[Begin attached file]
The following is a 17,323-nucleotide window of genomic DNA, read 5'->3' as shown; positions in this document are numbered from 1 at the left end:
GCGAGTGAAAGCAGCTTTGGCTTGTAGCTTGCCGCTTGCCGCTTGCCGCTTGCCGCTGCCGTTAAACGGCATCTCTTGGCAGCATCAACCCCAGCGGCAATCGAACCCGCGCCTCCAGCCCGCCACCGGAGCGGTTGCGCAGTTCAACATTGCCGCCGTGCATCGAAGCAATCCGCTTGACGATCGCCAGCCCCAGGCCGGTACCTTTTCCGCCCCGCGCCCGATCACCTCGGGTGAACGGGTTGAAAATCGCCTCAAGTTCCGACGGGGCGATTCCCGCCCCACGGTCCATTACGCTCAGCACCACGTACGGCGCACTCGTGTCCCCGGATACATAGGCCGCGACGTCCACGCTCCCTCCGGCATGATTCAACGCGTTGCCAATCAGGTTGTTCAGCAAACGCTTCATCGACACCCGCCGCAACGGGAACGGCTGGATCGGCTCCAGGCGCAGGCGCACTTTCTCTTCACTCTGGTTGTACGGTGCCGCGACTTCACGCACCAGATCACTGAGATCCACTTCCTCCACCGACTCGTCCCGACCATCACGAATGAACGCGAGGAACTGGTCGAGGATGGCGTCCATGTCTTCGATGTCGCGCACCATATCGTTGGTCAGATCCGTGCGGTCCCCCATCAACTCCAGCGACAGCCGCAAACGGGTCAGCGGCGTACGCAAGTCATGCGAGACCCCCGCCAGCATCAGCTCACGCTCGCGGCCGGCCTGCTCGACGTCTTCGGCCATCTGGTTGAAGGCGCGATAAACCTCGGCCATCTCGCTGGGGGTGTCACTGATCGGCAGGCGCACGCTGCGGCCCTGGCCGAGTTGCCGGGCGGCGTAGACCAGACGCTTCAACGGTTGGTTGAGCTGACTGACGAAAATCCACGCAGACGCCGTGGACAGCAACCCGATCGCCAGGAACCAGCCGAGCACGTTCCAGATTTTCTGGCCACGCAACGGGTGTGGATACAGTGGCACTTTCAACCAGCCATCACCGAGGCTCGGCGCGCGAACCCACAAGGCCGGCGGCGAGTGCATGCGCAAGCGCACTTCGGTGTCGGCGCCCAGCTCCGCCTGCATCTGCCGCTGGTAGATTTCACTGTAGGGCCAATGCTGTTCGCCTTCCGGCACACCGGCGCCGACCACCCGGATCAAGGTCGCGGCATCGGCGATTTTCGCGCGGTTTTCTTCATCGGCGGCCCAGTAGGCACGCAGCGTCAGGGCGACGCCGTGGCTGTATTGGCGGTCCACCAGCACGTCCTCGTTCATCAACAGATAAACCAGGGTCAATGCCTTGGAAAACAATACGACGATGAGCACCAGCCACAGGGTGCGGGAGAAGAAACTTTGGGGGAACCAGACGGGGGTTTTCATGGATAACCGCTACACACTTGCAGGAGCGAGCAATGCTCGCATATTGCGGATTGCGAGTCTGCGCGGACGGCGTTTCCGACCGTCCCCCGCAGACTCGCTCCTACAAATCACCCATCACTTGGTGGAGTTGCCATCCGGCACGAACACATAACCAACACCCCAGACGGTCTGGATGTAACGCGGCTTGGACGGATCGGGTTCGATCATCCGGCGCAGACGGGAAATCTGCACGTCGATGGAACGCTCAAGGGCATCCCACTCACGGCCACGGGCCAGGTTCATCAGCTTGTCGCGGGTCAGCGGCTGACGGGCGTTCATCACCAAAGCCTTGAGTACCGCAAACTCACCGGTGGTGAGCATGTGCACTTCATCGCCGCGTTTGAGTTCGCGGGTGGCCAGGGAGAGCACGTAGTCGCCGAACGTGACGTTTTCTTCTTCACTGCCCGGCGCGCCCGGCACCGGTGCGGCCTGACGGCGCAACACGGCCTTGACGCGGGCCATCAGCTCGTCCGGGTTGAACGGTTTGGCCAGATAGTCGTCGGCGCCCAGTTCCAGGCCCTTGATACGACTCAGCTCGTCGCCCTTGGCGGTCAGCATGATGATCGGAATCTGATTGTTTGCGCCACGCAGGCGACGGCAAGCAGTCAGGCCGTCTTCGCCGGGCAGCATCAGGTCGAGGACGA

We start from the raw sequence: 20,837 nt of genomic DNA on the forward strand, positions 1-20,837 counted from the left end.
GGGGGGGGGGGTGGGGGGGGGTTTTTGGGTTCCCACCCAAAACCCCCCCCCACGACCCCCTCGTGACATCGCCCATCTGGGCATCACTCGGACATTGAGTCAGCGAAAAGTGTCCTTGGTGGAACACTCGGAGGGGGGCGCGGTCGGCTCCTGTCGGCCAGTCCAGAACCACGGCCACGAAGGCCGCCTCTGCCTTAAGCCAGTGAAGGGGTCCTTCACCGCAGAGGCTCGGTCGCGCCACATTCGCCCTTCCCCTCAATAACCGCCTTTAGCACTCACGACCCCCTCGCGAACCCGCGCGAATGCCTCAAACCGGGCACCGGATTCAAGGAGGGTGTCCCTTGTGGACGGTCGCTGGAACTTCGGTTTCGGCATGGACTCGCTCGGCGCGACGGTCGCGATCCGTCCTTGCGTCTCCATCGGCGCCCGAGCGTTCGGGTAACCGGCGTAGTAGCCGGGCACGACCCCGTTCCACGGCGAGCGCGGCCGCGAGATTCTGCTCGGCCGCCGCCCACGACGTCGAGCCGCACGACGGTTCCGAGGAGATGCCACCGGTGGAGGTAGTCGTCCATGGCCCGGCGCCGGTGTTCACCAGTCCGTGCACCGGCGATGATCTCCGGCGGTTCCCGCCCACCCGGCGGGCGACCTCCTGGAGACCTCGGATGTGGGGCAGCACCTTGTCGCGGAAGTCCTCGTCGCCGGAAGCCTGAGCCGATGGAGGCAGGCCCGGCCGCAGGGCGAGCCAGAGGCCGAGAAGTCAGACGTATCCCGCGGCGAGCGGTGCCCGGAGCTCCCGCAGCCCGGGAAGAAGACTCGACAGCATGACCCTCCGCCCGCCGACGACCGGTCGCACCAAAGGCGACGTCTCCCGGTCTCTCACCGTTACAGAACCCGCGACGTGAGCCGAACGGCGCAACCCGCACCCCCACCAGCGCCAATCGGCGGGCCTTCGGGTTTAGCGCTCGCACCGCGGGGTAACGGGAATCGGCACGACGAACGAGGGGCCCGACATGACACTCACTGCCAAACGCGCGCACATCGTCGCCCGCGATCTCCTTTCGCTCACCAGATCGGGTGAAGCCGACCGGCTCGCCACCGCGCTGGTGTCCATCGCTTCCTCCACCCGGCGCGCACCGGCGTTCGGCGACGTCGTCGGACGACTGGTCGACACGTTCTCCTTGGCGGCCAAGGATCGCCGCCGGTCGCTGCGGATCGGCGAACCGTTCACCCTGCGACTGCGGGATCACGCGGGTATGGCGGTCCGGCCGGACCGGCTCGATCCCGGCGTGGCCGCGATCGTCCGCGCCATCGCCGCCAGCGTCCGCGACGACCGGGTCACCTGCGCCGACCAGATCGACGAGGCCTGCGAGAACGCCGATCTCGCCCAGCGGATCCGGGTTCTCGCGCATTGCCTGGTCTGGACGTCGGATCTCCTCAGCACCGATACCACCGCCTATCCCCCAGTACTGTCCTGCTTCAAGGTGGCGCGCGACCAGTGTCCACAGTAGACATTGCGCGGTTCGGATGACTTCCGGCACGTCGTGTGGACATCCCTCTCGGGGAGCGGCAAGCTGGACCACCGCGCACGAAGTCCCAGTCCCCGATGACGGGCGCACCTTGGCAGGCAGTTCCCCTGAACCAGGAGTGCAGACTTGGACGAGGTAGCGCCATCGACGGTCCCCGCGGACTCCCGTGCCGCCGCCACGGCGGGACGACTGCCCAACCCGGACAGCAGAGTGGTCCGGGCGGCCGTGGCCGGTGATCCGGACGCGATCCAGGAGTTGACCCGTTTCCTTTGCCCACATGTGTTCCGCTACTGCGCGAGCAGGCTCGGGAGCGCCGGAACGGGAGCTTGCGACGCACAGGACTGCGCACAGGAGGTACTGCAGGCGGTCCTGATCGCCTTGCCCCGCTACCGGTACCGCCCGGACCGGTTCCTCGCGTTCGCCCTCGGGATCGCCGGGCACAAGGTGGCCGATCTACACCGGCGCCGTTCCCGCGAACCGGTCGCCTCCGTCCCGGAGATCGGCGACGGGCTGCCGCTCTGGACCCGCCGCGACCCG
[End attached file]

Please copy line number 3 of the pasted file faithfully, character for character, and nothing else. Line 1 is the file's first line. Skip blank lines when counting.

We start from the raw sequence: 20,837 nt of genomic DNA on the forward strand, positions 1-20,837 counted from the left end.